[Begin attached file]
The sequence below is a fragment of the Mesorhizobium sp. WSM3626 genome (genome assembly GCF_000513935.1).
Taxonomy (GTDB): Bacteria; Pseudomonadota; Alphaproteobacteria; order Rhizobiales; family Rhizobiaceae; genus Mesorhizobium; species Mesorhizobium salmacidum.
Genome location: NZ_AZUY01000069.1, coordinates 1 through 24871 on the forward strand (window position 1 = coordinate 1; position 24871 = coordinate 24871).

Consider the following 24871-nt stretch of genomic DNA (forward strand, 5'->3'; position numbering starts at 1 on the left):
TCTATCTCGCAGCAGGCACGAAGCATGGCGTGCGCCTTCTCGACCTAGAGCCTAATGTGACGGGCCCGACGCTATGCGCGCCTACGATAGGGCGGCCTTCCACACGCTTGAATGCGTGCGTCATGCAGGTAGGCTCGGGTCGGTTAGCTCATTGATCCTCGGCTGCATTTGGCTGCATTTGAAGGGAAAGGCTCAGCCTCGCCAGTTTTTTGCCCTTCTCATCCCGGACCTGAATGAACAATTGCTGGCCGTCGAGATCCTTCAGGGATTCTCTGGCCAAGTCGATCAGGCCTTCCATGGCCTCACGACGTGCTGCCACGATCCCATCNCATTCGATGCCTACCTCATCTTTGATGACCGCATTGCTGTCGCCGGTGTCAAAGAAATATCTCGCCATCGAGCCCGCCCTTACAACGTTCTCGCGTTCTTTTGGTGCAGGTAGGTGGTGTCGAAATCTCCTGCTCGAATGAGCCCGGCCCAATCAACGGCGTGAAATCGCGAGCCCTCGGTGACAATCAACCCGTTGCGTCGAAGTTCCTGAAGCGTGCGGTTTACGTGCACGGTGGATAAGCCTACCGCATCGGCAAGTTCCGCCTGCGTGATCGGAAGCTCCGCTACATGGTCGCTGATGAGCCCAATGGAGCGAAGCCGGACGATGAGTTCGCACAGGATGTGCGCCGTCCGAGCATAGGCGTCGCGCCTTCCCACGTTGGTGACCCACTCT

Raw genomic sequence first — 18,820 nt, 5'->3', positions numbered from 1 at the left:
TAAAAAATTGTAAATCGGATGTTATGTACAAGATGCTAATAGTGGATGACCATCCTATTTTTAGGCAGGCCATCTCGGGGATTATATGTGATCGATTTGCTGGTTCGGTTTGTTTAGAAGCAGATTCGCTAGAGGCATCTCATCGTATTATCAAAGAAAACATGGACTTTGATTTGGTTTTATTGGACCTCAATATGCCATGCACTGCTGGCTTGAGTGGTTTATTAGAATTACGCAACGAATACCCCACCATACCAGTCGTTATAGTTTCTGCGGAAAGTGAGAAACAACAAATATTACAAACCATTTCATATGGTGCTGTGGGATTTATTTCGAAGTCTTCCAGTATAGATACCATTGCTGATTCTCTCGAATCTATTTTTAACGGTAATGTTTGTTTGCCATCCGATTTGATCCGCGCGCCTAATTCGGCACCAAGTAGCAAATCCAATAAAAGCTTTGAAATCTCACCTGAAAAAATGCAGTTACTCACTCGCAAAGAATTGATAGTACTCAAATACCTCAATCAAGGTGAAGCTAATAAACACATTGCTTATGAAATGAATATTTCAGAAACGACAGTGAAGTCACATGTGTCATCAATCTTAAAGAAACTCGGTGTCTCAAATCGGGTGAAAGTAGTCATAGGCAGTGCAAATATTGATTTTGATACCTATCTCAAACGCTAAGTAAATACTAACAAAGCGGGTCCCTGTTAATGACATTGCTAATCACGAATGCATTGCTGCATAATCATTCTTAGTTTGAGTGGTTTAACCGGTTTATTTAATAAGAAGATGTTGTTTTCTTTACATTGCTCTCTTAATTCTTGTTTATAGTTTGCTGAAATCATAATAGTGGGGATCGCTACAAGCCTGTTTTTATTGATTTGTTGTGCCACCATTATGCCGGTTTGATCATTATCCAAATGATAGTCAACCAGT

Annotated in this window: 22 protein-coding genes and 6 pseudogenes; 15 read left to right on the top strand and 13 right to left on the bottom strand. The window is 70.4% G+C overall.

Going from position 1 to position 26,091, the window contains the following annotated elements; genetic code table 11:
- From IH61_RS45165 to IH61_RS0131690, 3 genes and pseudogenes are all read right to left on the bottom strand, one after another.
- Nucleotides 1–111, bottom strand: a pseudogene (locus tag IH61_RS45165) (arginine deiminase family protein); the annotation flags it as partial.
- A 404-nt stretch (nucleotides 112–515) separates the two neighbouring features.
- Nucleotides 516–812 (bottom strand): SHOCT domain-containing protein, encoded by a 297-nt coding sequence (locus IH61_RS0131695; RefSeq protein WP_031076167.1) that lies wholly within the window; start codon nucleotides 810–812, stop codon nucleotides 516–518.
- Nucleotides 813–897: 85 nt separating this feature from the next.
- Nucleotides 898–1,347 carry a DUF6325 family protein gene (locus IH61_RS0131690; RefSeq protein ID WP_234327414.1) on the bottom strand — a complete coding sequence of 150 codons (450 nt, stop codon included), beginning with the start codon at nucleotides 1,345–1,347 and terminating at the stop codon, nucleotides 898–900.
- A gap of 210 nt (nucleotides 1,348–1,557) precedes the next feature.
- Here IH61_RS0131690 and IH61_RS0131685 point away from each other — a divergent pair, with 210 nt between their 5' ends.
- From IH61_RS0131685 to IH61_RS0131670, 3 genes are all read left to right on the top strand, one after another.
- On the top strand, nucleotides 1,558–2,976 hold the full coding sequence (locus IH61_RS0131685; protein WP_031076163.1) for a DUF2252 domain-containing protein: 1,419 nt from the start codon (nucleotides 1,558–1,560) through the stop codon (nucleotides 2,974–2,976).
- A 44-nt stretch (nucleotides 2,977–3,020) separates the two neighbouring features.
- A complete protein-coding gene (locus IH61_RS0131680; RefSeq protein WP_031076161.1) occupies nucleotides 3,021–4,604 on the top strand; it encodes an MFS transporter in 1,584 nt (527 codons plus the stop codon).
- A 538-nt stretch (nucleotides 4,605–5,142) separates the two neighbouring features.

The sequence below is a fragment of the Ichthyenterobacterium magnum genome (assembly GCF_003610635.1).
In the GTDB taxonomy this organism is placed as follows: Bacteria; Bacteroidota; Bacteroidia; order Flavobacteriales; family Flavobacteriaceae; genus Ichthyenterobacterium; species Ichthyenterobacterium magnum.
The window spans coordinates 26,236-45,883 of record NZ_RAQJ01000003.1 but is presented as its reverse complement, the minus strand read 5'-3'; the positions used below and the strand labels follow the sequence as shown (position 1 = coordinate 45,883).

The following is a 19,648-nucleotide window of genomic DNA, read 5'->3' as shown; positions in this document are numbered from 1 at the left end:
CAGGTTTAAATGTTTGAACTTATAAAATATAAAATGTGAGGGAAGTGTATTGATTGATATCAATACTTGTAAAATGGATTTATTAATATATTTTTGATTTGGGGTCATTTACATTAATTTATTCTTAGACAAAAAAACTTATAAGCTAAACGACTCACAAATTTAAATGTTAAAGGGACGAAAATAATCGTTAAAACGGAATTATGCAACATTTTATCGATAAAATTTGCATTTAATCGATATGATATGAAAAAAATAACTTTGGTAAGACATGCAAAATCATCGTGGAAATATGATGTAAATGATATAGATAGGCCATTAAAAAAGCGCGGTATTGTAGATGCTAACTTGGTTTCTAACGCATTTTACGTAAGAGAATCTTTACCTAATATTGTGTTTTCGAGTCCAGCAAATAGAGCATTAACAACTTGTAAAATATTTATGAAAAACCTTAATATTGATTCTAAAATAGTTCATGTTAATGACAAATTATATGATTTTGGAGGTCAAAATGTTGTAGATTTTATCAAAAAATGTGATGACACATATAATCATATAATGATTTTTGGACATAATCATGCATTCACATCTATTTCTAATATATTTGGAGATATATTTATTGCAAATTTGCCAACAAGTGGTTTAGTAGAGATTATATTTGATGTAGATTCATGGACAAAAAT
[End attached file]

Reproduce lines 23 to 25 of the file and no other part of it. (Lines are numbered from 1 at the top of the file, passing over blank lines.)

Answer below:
The sequence below is a fragment of the Ichthyenterobacterium magnum genome (assembly GCF_003610635.1).
In the GTDB taxonomy this organism is placed as follows: Bacteria; Bacteroidota; Bacteroidia; order Flavobacteriales; family Flavobacteriaceae; genus Ichthyenterobacterium; species Ichthyenterobacterium magnum.
The window spans coordinates 26,236-45,883 of record NZ_RAQJ01000003.1 but is presented as its reverse complement, the minus strand read 5'-3'; the positions used below and the strand labels follow the sequence as shown (position 1 = coordinate 45,883).